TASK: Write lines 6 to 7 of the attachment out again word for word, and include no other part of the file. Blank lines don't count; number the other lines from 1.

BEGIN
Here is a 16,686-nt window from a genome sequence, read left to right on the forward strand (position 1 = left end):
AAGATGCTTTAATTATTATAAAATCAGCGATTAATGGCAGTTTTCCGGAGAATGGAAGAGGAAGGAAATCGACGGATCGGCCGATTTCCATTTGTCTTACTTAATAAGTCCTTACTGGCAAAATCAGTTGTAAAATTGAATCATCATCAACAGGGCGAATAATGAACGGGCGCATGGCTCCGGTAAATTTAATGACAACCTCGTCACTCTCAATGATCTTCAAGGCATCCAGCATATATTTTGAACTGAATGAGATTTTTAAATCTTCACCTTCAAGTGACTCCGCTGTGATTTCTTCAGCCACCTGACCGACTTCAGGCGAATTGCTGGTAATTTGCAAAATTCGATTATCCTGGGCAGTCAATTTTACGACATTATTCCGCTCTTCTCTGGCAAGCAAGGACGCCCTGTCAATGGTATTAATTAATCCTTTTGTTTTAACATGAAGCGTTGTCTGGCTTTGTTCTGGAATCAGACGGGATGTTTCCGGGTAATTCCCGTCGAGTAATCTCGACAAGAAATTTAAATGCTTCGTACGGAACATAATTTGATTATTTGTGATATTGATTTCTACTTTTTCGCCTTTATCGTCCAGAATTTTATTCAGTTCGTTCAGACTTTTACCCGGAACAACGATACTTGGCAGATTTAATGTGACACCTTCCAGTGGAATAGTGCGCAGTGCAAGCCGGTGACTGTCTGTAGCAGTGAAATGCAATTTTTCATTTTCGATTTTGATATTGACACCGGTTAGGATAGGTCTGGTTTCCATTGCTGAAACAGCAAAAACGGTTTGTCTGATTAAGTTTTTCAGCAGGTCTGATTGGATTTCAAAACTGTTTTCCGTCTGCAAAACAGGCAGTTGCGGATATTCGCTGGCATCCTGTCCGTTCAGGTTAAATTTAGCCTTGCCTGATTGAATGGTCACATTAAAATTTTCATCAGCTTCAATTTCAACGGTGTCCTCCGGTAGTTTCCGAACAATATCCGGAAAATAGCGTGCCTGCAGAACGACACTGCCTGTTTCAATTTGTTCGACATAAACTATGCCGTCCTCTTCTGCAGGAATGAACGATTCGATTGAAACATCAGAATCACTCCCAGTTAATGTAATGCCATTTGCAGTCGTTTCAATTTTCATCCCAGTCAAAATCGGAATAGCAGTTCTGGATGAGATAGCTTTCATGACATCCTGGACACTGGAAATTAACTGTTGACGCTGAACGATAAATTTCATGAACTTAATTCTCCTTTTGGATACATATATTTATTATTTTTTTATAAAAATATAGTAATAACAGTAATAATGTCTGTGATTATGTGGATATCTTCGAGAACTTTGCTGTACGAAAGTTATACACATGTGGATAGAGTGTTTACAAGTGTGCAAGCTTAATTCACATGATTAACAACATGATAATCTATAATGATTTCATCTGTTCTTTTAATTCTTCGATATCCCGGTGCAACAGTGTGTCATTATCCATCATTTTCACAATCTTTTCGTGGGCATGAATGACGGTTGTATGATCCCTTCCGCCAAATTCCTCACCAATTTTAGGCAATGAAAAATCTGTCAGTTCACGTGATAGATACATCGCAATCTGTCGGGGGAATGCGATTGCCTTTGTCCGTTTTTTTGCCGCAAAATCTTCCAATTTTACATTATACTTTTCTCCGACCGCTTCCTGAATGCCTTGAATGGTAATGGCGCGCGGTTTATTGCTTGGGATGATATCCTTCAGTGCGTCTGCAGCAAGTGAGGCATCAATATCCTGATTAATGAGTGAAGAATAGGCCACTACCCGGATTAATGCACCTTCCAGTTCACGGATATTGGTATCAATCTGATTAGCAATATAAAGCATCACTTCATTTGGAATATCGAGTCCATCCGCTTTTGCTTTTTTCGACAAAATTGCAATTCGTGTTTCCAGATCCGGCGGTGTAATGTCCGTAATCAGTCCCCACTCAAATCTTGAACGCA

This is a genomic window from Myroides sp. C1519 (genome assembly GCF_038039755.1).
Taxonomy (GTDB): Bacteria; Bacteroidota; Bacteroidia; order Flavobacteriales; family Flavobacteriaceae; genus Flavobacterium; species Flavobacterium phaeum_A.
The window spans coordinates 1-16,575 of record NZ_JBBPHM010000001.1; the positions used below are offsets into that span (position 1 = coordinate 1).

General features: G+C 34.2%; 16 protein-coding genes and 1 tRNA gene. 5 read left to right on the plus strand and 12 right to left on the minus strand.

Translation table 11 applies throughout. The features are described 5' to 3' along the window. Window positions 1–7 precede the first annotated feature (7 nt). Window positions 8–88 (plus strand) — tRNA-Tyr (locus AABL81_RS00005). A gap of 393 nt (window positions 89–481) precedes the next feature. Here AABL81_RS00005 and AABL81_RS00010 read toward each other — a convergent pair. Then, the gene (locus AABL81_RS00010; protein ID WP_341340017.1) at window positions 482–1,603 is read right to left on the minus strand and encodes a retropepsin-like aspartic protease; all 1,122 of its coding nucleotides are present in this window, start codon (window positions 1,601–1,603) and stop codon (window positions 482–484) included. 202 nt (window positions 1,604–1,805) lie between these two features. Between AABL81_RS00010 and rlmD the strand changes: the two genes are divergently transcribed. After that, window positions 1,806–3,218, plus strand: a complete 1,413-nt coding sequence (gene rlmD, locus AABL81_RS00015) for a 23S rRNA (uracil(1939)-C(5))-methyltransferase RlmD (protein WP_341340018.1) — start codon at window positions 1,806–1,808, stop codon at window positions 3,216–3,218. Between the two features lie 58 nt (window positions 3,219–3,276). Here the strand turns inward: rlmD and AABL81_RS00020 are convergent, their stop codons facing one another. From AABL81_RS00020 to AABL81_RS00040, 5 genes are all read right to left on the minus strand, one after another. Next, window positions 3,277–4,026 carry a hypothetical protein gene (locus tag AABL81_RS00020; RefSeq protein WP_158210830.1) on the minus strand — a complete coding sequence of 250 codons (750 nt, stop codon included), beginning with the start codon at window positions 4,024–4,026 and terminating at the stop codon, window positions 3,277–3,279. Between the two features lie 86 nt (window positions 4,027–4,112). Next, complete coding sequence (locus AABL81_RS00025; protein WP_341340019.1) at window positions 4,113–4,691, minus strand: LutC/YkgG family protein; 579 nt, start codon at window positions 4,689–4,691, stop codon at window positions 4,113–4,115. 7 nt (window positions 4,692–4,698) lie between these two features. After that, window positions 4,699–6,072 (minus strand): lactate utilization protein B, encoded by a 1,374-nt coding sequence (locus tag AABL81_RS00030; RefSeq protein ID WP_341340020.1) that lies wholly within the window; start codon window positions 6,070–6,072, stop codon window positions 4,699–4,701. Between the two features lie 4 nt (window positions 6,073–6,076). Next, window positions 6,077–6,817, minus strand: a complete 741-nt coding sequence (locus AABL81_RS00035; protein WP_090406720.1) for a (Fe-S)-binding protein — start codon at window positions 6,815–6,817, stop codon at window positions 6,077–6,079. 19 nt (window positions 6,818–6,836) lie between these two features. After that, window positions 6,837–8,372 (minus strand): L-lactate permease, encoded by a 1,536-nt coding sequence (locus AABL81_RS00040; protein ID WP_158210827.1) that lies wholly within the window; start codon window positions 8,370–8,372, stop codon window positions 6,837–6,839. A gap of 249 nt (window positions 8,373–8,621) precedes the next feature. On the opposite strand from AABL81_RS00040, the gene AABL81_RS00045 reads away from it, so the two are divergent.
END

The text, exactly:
General features: G+C 34.2%; 16 protein-coding genes and 1 tRNA gene. 5 read left to right on the plus strand and 12 right to left on the minus strand.

Translation table 11 applies throughout. The features are described 5' to 3' along the window. Window positions 1–7 precede the first annotated feature (7 nt). Window positions 8–88 (plus strand) — tRNA-Tyr (locus AABL81_RS00005). A gap of 393 nt (window positions 89–481) precedes the next feature. Here AABL81_RS00005 and AABL81_RS00010 read toward each other — a convergent pair. Then, the gene (locus AABL81_RS00010; protein ID WP_341340017.1) at window positions 482–1,603 is read right to left on the minus strand and encodes a retropepsin-like aspartic protease; all 1,122 of its coding nucleotides are present in this window, start codon (window positions 1,601–1,603) and stop codon (window positions 482–484) included. 202 nt (window positions 1,604–1,805) lie between these two features. Between AABL81_RS00010 and rlmD the strand changes: the two genes are divergently transcribed. After that, window positions 1,806–3,218, plus strand: a complete 1,413-nt coding sequence (gene rlmD, locus AABL81_RS00015) for a 23S rRNA (uracil(1939)-C(5))-methyltransferase RlmD (protein WP_341340018.1) — start codon at window positions 1,806–1,808, stop codon at window positions 3,216–3,218. Between the two features lie 58 nt (window positions 3,219–3,276). Here the strand turns inward: rlmD and AABL81_RS00020 are convergent, their stop codons facing one another. From AABL81_RS00020 to AABL81_RS00040, 5 genes are all read right to left on the minus strand, one after another. Next, window positions 3,277–4,026 carry a hypothetical protein gene (locus tag AABL81_RS00020; RefSeq protein WP_158210830.1) on the minus strand — a complete coding sequence of 250 codons (750 nt, stop codon included), beginning with the start codon at window positions 4,024–4,026 and terminating at the stop codon, window positions 3,277–3,279. Between the two features lie 86 nt (window positions 4,027–4,112). Next, complete coding sequence (locus AABL81_RS00025; protein WP_341340019.1) at window positions 4,113–4,691, minus strand: LutC/YkgG family protein; 579 nt, start codon at window positions 4,689–4,691, stop codon at window positions 4,113–4,115. 7 nt (window positions 4,692–4,698) lie between these two features. After that, window positions 4,699–6,072 (minus strand): lactate utilization protein B, encoded by a 1,374-nt coding sequence (locus tag AABL81_RS00030; RefSeq protein ID WP_341340020.1) that lies wholly within the window; start codon window positions 6,070–6,072, stop codon window positions 4,699–4,701. Between the two features lie 4 nt (window positions 6,073–6,076). Next, window positions 6,077–6,817, minus strand: a complete 741-nt coding sequence (locus AABL81_RS00035; protein WP_090406720.1) for a (Fe-S)-binding protein — start codon at window positions 6,815–6,817, stop codon at window positions 6,077–6,079. 19 nt (window positions 6,818–6,836) lie between these two features. After that, window positions 6,837–8,372 (minus strand): L-lactate permease, encoded by a 1,536-nt coding sequence (locus AABL81_RS00040; protein ID WP_158210827.1) that lies wholly within the window; start codon window positions 8,370–8,372, stop codon window positions 6,837–6,839. A gap of 249 nt (window positions 8,373–8,621) precedes the next feature. On the opposite strand from AABL81_RS00040, the gene AABL81_RS00045 reads away from it, so the two are divergent.